Coolie No 1 Movie Review: Varun-Sara’s Film Is Not A Patch On Govinda-Karisma’s Film
Coolie No 1
Cast: Varun Dhawan, Sara Ali Khan, Paresh Rawal, Jaaved Jaaferi
Director: David Dhawan
Not that the Govinda-Karisma starrer Coolie No 1 of 1995 was a great film but it had an inherent and very natural funny vibe to it, so typical of most of David Dhawan’s slice-of-life comedies. A simple storyline, absolutely spot-on comic timing, and addictive songs.
Dhawan’s films such as Aankhen, Shola Aur Shabnam, Coolie No 1, Judwaa, Hero No 1, were mostly those middle class poor guy-rich girl type of stories that made us notice the simplicity of the idea and their fun execution. Unfortunately, nothing similar can be said about Dhawan’s latest—Coolie No 1 remake—featuring his son Varun Dhawan and Sara Ali Khan. It’s tiring and irritating to see Dhawan senior losing his touch and presenting a half-baked product that has nothing to call its own, other than a couple of unremarkable oneliners and surprisingly tacky makeup.
The story remains the same. Rozario (Paresh Rawal), a Goa hotelier, insults Jaikishan (Jaaved Jaaferi), a matchmaker, and the latter settles the score by getting rich Rozario’s daughter Sarah (Sara Ali Khan) married to a poor station porter Raju (Varun). In between, there are song remakes, scenes remakes, and dance remakes. Imitation is definitely the sincerest form of flattery, especially if it is of your own film!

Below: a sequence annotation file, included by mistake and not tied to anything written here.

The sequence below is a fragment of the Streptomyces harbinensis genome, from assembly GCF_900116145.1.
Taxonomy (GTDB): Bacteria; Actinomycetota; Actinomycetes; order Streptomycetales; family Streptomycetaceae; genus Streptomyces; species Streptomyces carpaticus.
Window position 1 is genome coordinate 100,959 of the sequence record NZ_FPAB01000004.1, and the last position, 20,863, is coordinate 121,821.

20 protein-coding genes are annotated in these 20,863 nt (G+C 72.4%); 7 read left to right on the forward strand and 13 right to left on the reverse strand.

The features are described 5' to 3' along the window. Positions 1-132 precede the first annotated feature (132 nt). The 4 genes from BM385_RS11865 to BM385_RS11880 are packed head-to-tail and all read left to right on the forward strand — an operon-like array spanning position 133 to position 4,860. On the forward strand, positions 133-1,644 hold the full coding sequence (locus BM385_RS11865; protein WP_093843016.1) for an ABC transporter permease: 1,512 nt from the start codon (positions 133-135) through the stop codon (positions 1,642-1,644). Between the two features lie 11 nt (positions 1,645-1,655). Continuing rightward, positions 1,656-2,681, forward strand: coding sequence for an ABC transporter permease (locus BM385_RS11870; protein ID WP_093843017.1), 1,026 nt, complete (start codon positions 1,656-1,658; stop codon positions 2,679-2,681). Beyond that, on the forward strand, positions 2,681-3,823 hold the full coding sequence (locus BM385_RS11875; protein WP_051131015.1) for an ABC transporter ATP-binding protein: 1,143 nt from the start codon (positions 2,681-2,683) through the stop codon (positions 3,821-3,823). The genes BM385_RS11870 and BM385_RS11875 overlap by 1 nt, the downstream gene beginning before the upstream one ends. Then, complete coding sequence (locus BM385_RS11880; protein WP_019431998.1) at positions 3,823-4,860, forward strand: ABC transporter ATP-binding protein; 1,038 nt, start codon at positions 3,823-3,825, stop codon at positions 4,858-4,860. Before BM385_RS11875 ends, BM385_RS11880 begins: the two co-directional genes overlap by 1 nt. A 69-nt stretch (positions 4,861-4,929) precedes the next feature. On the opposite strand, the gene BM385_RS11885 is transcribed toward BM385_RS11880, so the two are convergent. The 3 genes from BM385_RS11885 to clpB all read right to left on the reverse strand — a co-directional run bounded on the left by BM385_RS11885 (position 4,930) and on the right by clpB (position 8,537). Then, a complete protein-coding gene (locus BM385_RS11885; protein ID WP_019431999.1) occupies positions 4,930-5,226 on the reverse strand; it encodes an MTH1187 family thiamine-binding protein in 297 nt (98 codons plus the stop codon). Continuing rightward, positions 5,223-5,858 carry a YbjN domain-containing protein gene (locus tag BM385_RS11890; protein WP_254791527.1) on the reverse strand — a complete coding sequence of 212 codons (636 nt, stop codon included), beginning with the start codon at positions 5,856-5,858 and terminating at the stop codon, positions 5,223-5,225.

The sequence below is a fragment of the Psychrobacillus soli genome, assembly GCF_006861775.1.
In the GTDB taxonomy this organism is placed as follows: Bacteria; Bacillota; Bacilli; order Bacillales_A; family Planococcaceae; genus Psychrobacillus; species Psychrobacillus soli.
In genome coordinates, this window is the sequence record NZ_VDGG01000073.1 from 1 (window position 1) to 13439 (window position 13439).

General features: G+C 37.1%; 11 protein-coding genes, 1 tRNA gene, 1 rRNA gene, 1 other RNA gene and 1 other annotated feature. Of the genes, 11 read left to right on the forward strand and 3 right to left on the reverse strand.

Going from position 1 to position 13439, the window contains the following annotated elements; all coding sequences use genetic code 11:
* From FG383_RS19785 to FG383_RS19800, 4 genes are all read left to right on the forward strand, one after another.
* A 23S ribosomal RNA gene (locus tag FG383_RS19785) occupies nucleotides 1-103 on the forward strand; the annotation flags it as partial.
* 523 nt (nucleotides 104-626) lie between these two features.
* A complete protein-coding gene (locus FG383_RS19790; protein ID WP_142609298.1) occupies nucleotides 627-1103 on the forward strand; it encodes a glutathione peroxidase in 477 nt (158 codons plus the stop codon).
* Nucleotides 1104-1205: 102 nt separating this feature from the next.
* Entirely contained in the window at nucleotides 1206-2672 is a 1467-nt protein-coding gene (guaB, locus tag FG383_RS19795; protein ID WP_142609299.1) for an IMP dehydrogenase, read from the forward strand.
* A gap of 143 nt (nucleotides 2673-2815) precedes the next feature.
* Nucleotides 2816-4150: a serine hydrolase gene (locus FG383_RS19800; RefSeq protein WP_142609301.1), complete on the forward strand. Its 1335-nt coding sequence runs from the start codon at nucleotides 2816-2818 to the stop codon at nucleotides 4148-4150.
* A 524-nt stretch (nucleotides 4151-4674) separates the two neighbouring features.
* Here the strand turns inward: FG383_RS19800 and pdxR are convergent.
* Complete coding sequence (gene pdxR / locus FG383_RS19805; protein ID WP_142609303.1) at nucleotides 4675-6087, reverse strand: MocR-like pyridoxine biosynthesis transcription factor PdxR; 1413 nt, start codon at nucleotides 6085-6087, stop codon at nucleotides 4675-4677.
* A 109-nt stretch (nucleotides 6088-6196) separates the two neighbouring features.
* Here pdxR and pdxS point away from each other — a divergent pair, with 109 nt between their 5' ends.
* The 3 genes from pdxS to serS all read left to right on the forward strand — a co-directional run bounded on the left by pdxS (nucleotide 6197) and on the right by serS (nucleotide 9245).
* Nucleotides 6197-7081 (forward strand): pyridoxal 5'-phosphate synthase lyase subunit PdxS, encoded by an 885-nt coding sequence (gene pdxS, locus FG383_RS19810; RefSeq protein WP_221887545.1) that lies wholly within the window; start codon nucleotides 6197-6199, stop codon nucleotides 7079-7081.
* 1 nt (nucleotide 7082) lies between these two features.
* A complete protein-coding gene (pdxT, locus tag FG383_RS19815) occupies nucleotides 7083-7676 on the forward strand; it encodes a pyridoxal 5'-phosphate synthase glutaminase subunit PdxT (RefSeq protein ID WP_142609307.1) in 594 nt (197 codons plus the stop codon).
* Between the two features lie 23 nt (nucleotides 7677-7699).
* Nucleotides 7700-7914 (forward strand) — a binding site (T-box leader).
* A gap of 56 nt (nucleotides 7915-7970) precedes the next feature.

For a movie that is still stuck in the ‘90s, the absence of actors like Kader Khan, Shakti Kapoor, and Sadashiv Amrapurkar, is a big blow even if you refrain from comparisons. There’s not much left to do though!
Totally lackluster dialogues and the absence of intent don’t raise the level of cringe to the required level. Where is that spontaneity and the Govinda magic?
Sample this dialogue:
Heaven on the docks man,
I am ‘lomdi’ and the fox man!
Or, this one:
Jab meri beti ho gayi iski,
Toh it’s only rum and whiskey!
I don’t see anyone laughing!
Then there are frequent imitations of Bollywood stars in bizarrely disinteresting ways, and in the middle of all this unintentional chaos, Sara Ali Khan keeps standing on the balcony in search of a savior, not for her but the film. Either she knew what was going to happen to the film and wanted to get out of the sets as soon as possible, or what they say about nepotism is true. It’s not a film she would like to be remembered for.
And I haven’t even touched on the issues of the generational gap, gender sensitivity, religious bias, and Rajpal Yadav’s acting.
A dialogue from Govinda’s Dulhe Raja sums up Coolie No 1 remake: “Nanga nahayega kya, nichodega kya.”
With 134-minute runtime, it seems like a never ending saga of painful comedy and mistimed tragedy. Please carry your own luggage.